CMU’s VR-incorporated approach that transforms learning
Technological advancement is crucial to the country’s development, especially in terms of education provision, which should not only focus on teaching but also incorporating new technologies to increase the capacity, create a diverse learning experience and promote necessary skills for the 21st century. CMU responded to the challenge of the 4.0 era by incorporating the virtual reality technology into the active learning approach, in which learners acquire the experience from virtually simulated situations, leading to an understanding of the results of decision-making and business design and a complete integration of learning.
Assoc Prof Dr Siriwut Buranapin, Former Dean of the Faculty of Business Administration, initiated the idea of incorporating the VR technology into the virtual learning materials in both undergraduate and postgraduate teachings. It is essential for business students to know the entrepreneurship process, before getting into the theoretical aspect. They must have the opportunities to observe four types of business - manufacturing, service, trading and startup. The VR technology is used in all four departments: Management and Entrepreneurship, Marketing, Finance and Accountancy, with a total of 26 pieces of content built from real business lessons in the forms of site visits and case studies. The lessons are designed for teaching use and will be able to accommodate swift changes occurring in the future. The provided questions and exercises allow the learners to develop their skills and learning on specific issues throughout the lessons. The online content, the software and connective devices extend the learning experience beyond sight and sound and such an exciting, challenging and enriching learning experience results in the development of students to their full capacity.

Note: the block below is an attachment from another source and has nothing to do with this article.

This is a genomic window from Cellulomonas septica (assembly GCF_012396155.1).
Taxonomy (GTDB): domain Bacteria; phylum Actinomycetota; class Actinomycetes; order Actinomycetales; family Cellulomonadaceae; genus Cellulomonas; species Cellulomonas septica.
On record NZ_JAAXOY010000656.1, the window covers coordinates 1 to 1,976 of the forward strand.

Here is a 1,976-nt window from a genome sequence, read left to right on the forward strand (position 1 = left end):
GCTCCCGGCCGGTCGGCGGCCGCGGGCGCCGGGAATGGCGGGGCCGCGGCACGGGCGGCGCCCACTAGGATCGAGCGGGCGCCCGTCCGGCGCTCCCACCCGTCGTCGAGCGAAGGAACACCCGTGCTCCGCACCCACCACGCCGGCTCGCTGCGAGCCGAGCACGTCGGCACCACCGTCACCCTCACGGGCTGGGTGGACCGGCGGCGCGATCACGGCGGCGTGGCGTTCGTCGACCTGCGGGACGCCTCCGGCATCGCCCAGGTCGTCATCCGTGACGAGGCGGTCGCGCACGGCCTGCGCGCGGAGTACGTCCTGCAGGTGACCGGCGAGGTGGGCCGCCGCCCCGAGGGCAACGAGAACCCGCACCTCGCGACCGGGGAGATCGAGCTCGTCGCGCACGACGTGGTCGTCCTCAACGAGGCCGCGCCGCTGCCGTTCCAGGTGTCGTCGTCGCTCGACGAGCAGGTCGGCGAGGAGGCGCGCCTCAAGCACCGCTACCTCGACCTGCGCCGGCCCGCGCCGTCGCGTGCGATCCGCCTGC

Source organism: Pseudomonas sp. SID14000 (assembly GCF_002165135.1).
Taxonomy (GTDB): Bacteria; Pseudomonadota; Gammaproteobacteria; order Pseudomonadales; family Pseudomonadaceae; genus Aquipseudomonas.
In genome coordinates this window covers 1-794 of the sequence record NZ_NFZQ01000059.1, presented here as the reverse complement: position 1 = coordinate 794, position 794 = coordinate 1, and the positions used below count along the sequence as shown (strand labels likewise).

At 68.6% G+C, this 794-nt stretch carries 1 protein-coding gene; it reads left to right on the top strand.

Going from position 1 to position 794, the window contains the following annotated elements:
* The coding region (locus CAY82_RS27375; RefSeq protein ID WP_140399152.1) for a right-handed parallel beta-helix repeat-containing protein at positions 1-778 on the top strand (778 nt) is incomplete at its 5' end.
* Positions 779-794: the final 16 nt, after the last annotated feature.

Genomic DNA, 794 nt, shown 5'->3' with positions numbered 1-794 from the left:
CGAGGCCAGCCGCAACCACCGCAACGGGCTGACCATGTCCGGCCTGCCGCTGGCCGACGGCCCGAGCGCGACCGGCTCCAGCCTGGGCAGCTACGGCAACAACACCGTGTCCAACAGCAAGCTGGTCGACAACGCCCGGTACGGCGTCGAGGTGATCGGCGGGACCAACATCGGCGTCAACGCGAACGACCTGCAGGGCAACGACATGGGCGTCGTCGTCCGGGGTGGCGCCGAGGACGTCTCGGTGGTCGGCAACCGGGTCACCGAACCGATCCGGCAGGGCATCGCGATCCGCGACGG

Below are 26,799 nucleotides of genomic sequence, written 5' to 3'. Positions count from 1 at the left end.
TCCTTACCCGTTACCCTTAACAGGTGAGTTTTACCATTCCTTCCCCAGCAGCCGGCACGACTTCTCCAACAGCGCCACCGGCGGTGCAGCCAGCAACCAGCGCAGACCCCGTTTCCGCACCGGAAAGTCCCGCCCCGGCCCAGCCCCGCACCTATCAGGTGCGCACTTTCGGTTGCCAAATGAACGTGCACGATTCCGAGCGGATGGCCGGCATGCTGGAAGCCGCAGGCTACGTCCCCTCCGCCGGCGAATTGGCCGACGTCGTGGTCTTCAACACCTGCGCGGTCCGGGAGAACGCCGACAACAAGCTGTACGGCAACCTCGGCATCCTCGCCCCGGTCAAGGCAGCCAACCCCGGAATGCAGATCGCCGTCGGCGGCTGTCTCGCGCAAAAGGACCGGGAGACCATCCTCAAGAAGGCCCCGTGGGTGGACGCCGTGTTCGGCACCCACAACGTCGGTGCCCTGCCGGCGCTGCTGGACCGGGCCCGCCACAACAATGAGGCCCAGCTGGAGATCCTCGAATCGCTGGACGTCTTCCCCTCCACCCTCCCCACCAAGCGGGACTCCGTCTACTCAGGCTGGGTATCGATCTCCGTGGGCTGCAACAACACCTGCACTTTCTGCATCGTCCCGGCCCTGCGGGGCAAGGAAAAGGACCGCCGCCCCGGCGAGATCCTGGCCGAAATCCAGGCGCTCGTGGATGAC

Not only does the VR technology enhance learning, it also addresses the challenges of taking students on site visits and finding business sites that can accommodate a large number of students, as well as reducing the risks from traveling or the spread of COVID-19. However, this learning approach may not be suitable for students with health issues, particularly those with visual impairments.
Promoting technology and innovation integration into teaching has always been a great interest of the University, as it is a vital tool for the improvement of education quality which is ready to accommodate the diversity of learning in the digital age. This serves as a model for teaching and learning development, building core skills for practical application in the working world and the growth of the future global community.